These narrow-waisted RVs, trailers, and truck campers can still go just about anywhere. You can drive down any road you want. You can even park (almost) anywhere you want!
While a little bit bigger than a standard passenger vehicle, a 7’ wide RV is still slim enough to cruise urban streets and switchback backcountry paths. They are popular with the #vanlife movement for just that reason.
Average Joe: RVs Between 86-96” Wide
While you can find a few RVs 88, 90, or 92” wide, almost all RVs in this category are 96” wide (that’s 8 feet).
For many, many years, 96” has been considered the de facto standard RV width. It’s the most common width for travel trailers, 5th wheels, Class C’s, and many other RV types.
There’s a lot to love about an 8’ wide RV. I mean, the roominess! You can put a sofa along one wall, a kitchen along the other, and both people can enjoy their space at the same time.
However, 8 feet is quite a bit wider than the typical passenger car. You’ll need a big truck or SUV, with towing mirrors, to pull a rig this big.
If you’re piloting a motorhome, you may find driving an 8’ wide rig a white-knuckled experience. Spend some time in training (maybe take a driving course) before driving onto the open road!
Where Can You Travel?
Because all states allow 96” wide RVs (except in very specific circumstances, like historic downtowns or 4WD mountain roads), you can *technically* go anywhere you want.
But it can be a challenge. You can’t park in most standard spots – and you definitely can’t parallel park in most areas!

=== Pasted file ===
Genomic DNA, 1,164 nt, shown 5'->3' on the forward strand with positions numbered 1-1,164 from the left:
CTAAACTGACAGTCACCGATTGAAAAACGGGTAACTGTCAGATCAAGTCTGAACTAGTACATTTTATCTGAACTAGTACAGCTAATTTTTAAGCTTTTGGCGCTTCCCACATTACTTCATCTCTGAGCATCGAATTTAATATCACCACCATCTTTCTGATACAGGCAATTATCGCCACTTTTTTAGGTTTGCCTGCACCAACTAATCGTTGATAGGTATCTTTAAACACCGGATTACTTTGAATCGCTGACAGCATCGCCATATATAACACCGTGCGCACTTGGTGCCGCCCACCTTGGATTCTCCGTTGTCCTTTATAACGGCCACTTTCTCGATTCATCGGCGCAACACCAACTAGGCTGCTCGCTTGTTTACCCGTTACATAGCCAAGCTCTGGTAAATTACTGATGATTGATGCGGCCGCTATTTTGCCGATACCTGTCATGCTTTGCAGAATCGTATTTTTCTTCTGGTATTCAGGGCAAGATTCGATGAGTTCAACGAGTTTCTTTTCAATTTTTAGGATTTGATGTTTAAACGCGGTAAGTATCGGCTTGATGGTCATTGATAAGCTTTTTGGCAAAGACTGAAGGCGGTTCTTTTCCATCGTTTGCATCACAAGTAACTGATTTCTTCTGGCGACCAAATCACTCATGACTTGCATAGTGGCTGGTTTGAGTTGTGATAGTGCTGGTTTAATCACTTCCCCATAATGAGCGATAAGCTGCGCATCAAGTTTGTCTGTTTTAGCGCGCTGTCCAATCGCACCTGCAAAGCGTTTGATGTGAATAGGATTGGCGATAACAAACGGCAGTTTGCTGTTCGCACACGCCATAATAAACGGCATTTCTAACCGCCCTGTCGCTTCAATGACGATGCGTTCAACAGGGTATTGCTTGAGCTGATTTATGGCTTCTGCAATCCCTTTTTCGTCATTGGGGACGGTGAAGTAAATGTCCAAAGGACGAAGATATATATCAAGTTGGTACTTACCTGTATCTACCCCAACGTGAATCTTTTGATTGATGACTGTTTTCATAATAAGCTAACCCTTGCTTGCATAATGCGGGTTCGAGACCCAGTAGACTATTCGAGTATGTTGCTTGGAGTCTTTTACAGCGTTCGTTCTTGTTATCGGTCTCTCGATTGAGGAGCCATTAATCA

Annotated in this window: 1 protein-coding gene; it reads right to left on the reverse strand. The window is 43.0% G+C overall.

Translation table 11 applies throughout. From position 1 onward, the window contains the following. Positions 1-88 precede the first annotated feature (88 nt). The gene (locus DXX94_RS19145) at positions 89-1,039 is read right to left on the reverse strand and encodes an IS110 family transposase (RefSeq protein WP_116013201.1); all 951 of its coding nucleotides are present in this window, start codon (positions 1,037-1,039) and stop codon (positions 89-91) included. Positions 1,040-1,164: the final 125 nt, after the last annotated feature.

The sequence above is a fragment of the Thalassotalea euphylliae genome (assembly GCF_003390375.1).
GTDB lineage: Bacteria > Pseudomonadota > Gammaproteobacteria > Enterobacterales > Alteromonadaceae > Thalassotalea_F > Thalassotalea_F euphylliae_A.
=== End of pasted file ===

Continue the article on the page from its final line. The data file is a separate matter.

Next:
You’ll find that driving is more tiring. You have to be alert at all times, especially when you’re making corner turns, driving 2-way roads, or traveling in bad weather.
Wide-Body: RVs Between 96-102” Wide
Wide-body RVs have rapidly become the new favorite design for luxury RVs. That extra 6” in width may not sound like much, but it’s amazing how much “more like home” an RV feels!
Most RVs in this category are 100 or 102”. Designers are trying to maximize every inch of space!
(For reference, a school bus is usually 100” wide, and a semi-truck trailer is about 102”).
Where Can You Travel?
You already know the pros and cons of a wide-body RV.
You get all the space you could want. Residential-style appliances fit perfectly. If you shout, you can hear an echo across the room. It’s wonderful.
… But … you’re basically driving a tank. For comparison, a Toyota Camry midsize sedan is almost exactly 6’ wide. You’re driving something 3’ wider than an average car! Add in the huge wheelbase, the heart-stopping height, and the thousands of thousand of pounds …
Some people don’t care about the extra width. They like the art of driving and enjoy the challenge.
Take a test drive first. More than a few RV owners have exchanged wide-body RVs for classic 8-ft’ers simply because they hated driving the thing.
P.S. Wide-body RVs typically have poor fuel economy, too. But there are a few things you can do to improve your mpg.
Try Before You Buy!
And that’s how this article ends: With my biggest piece of advice: “Try before you buy!”
You don’t know if you can handle a 102” wide, 40’ 5th wheel until you’ve put hands on the wheel and feet on the pedals.
You should always rent an RV before you buy. I like peer-to-peer RV rentals, myself. You’ll find the best variety renting from other RV owners.
If you click one of these links and find the perfect RV for your vacation, I get a little kickback when you reserve it (at no extra cost to you). Thanks for supporting this website and helping me not live under a bridge!
Enjoy the drive!